“It’s impossible to win the Tour de France without doping,” said Kohl, who was in Leesburg, Va., to speak at the United States Anti-Doping Agency’s science conference. “You can tell by looking at the speed of the race. Every year it has been about 40 kilometers per hour. It’s the same the year I raced, the year Floyd Landis won, this year. It shows riders are still doping.”
Kohl, who said he retired from the sport to avoid having to think about doping every day, has no specific knowledge of Contador’s case but said most of the top riders rely on transfusions of their own blood and of designer, undetectable drugs like different types of the blood-booster EPO.
“I was tested 200 times during my career, and 100 times I had drugs in my body,” he said. “I was caught, but 99 other times, I wasn’t. Riders think they can get away with doping because most of the time they do. Even if there is a new test for blood doping, I’m not even sure it will scare riders into stopping. The problem is just that bad.”
Posted by James on Oct 05, 2010
In China, people are being sickened by chemicals, both when manufacturing high-tech devices and when tearing apart and recycling outdated tech devices:
In a small factory space workers apply a solvent to a well known computer logo before affixing them to laptops. They suffer chronic illness and end up in hospital with an uncertain future. Elsewhere we find workers from another much bigger factory convalescing from their protracted exposure to the same solvent used in their stage of the manufacturing process – cleaning the touch-screens of new generation devices. Some of these workers have been in hospital many months as their central nervous systems slowly repaired as best they could.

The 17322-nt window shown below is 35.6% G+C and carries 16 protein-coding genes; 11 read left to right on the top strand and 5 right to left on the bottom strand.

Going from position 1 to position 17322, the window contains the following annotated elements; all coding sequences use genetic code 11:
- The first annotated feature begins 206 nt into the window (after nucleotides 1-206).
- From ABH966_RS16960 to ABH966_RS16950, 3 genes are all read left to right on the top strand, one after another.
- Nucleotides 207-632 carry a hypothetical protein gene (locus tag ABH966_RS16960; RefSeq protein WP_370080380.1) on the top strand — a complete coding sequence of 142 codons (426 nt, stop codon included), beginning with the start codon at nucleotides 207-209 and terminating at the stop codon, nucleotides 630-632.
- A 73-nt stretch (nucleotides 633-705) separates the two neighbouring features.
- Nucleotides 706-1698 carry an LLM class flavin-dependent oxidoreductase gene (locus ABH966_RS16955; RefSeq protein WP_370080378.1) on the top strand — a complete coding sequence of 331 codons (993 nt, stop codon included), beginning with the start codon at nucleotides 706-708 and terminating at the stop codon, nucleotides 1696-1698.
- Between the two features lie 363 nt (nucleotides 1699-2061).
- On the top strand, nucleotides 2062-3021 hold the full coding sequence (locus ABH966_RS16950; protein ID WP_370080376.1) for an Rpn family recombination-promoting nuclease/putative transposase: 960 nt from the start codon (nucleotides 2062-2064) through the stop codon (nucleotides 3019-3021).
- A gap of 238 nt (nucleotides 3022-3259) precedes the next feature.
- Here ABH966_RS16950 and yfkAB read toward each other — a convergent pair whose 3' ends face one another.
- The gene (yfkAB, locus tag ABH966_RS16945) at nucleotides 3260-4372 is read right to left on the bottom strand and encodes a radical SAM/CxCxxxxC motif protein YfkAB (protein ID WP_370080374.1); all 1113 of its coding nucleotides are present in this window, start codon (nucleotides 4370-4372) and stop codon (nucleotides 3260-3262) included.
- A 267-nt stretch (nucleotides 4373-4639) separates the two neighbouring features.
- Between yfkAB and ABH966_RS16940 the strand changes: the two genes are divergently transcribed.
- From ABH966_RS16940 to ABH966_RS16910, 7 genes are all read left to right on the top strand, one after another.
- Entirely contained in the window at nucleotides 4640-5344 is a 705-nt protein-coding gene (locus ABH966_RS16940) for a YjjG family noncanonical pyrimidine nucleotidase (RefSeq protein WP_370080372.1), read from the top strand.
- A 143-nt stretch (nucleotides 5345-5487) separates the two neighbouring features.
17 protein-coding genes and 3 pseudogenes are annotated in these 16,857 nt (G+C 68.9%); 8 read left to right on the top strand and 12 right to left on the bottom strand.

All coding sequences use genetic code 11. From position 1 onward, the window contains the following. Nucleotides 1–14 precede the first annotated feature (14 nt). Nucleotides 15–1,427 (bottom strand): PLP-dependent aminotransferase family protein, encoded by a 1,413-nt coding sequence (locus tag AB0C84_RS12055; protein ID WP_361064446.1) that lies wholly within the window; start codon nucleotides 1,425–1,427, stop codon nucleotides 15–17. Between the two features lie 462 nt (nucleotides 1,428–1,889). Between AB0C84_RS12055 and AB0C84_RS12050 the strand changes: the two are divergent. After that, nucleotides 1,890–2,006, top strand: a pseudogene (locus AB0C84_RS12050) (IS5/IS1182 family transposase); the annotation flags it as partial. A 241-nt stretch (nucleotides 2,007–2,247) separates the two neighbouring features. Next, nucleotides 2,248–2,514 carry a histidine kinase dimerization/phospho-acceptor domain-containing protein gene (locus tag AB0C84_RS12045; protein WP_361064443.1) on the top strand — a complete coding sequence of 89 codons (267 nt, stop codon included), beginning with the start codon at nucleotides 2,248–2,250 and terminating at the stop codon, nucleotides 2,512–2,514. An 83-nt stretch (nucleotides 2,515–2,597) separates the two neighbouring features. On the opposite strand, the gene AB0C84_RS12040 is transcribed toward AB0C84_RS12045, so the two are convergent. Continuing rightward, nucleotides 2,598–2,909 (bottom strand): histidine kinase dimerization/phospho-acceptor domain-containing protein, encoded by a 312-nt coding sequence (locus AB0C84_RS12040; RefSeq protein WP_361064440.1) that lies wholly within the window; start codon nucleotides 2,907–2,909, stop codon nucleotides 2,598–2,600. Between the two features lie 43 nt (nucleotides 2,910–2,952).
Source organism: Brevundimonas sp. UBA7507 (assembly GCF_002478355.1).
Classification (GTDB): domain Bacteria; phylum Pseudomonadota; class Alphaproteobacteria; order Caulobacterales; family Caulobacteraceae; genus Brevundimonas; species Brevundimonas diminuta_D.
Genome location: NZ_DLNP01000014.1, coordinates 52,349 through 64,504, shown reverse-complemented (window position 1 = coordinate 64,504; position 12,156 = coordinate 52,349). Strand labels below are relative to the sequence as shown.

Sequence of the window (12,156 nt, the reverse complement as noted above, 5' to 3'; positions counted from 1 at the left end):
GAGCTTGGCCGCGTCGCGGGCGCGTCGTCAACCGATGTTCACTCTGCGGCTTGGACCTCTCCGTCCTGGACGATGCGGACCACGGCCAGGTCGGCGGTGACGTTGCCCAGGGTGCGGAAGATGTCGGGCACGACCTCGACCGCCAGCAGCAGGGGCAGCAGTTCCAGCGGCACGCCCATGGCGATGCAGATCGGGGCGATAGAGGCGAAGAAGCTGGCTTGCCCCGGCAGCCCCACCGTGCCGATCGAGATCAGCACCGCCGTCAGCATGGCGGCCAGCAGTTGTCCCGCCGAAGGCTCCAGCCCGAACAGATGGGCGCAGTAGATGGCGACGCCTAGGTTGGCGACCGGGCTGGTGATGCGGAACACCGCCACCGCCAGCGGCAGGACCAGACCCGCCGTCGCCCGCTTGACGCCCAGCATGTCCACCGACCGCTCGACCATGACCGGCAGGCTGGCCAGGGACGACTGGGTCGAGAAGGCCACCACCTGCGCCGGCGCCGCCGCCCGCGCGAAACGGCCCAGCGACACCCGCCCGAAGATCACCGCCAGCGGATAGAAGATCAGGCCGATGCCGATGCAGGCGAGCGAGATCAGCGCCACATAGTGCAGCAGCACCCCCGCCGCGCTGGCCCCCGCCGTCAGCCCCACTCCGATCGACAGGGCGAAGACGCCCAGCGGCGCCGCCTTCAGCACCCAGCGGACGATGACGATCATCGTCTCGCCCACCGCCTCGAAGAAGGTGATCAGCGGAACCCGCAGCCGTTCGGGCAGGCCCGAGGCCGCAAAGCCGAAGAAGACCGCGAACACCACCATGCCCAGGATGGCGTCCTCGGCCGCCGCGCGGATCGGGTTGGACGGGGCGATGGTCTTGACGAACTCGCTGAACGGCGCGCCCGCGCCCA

“I am back at work but my symptoms are still with me. My legs still hurt. This will accompany me for the rest of my life. It’s very painful.” COMPUTER ASSEMBLY WORKER
…This hospital in Suzhou has been treating more than a hundred workers who breathed in the vapours of a dangerous chemical. It was being used in the production of computers and in particular they say Apple products. We snuck into visit some of the workers who are still being treated. They didn’t want to show their faces.
WOMAN #1: I’ve been hospitalised for more than six months. I think as I’m getting better I’ll probably be able to leave hospital at the end of this year.
WOMAN #2: At first the symptoms were pretty obvious. My hands were numb. I could hardly walk or run.
MCDONELL: These young women use to finish off laptop computers by gluing on, measuring and then polishing Apple logos. For this they used a chemical used N-Hexane. One of the women has kept some of the logos they used to show that their work was connected to Apple products.
WOMAN #3: I think they knew it was poisonous to humans but if they used another chemical our output would not have been increased. Using N-Hexane was much more efficient.
MCDONELL: The workers have recovered considerably in recent months. They met us outside the hospital and showed us what it was like when they couldn’t walk properly. Doctors say that prolonged exposure to N-Hexane can harm the nervous system, lead to muscle damage and even cause paralysis.
WOMAN #2: The workspace was very small with no air circulation equipment.
MCDONELL: …Hu Zhiyong, Jia Jingchuan and more than 100 of their workmates also became sick after breathing in the vapours from the chemical N-Hexane. They, and 60 of their colleagues, were hospitalised for more than nine months.
As bad as this sounds, many times more Chinese workers are sickened while ripping apart dead machines, lighting the components on fire, and then smelling them to determine which recycling pile they belong in!
Posted by James on Oct 30, 2010